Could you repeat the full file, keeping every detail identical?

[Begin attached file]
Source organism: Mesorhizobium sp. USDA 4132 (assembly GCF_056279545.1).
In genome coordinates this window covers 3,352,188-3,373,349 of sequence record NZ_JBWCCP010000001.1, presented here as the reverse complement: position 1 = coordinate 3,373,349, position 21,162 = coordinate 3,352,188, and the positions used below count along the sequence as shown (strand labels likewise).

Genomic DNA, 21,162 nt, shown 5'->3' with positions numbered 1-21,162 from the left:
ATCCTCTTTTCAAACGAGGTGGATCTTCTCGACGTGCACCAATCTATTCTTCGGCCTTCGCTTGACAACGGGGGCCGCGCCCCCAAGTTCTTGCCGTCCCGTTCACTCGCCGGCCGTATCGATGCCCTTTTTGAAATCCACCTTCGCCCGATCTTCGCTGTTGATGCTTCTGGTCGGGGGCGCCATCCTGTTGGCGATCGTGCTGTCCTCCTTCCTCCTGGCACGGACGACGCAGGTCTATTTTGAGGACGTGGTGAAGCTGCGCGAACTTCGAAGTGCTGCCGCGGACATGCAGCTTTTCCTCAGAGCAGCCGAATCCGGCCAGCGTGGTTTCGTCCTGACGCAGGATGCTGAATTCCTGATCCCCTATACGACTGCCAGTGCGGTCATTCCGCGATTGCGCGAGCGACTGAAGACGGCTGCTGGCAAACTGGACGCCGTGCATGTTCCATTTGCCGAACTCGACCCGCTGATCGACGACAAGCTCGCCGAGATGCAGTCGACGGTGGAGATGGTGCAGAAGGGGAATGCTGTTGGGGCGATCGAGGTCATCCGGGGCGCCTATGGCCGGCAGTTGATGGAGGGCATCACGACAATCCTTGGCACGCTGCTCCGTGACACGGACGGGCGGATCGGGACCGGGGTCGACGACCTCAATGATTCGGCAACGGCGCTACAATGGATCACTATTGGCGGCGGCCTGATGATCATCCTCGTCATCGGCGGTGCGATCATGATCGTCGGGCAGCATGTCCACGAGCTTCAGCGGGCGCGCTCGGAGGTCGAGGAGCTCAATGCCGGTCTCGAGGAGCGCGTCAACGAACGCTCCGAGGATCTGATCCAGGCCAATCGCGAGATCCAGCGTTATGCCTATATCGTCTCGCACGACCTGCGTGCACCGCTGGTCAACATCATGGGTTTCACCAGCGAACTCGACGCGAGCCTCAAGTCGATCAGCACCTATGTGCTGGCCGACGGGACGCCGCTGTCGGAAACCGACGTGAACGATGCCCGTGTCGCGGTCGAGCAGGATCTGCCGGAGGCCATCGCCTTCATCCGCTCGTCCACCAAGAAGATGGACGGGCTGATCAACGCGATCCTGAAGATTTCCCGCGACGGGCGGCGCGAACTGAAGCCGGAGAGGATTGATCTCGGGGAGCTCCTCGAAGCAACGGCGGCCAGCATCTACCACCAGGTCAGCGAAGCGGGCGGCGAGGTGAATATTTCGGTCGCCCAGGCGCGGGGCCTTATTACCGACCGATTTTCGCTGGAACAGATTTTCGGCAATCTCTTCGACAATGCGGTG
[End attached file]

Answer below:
Source organism: Mesorhizobium sp. USDA 4132 (assembly GCF_056279545.1).
In genome coordinates this window covers 3,352,188-3,373,349 of sequence record NZ_JBWCCP010000001.1, presented here as the reverse complement: position 1 = coordinate 3,373,349, position 21,162 = coordinate 3,352,188, and the positions used below count along the sequence as shown (strand labels likewise).

Genomic DNA, 21,162 nt, shown 5'->3' with positions numbered 1-21,162 from the left:
ATCCTCTTTTCAAACGAGGTGGATCTTCTCGACGTGCACCAATCTATTCTTCGGCCTTCGCTTGACAACGGGGGCCGCGCCCCCAAGTTCTTGCCGTCCCGTTCACTCGCCGGCCGTATCGATGCCCTTTTTGAAATCCACCTTCGCCCGATCTTCGCTGTTGATGCTTCTGGTCGGGGGCGCCATCCTGTTGGCGATCGTGCTGTCCTCCTTCCTCCTGGCACGGACGACGCAGGTCTATTTTGAGGACGTGGTGAAGCTGCGCGAACTTCGAAGTGCTGCCGCGGACATGCAGCTTTTCCTCAGAGCAGCCGAATCCGGCCAGCGTGGTTTCGTCCTGACGCAGGATGCTGAATTCCTGATCCCCTATACGACTGCCAGTGCGGTCATTCCGCGATTGCGCGAGCGACTGAAGACGGCTGCTGGCAAACTGGACGCCGTGCATGTTCCATTTGCCGAACTCGACCCGCTGATCGACGACAAGCTCGCCGAGATGCAGTCGACGGTGGAGATGGTGCAGAAGGGGAATGCTGTTGGGGCGATCGAGGTCATCCGGGGCGCCTATGGCCGGCAGTTGATGGAGGGCATCACGACAATCCTTGGCACGCTGCTCCGTGACACGGACGGGCGGATCGGGACCGGGGTCGACGACCTCAATGATTCGGCAACGGCGCTACAATGGATCACTATTGGCGGCGGCCTGATGATCATCCTCGTCATCGGCGGTGCGATCATGATCGTCGGGCAGCATGTCCACGAGCTTCAGCGGGCGCGCTCGGAGGTCGAGGAGCTCAATGCCGGTCTCGAGGAGCGCGTCAACGAACGCTCCGAGGATCTGATCCAGGCCAATCGCGAGATCCAGCGTTATGCCTATATCGTCTCGCACGACCTGCGTGCACCGCTGGTCAACATCATGGGTTTCACCAGCGAACTCGACGCGAGCCTCAAGTCGATCAGCACCTATGTGCTGGCCGACGGGACGCCGCTGTCGGAAACCGACGTGAACGATGCCCGTGTCGCGGTCGAGCAGGATCTGCCGGAGGCCATCGCCTTCATCCGCTCGTCCACCAAGAAGATGGACGGGCTGATCAACGCGATCCTGAAGATTTCCCGCGACGGGCGGCGCGAACTGAAGCCGGAGAGGATTGATCTCGGGGAGCTCCTCGAAGCAACGGCGGCCAGCATCTACCACCAGGTCAGCGAAGCGGGCGGCGAGGTGAATATTTCGGTCGCCCAGGCGCGGGGCCTTATTACCGACCGATTTTCGCTGGAACAGATTTTCGGCAATCTCTTCGACAATGCGGTG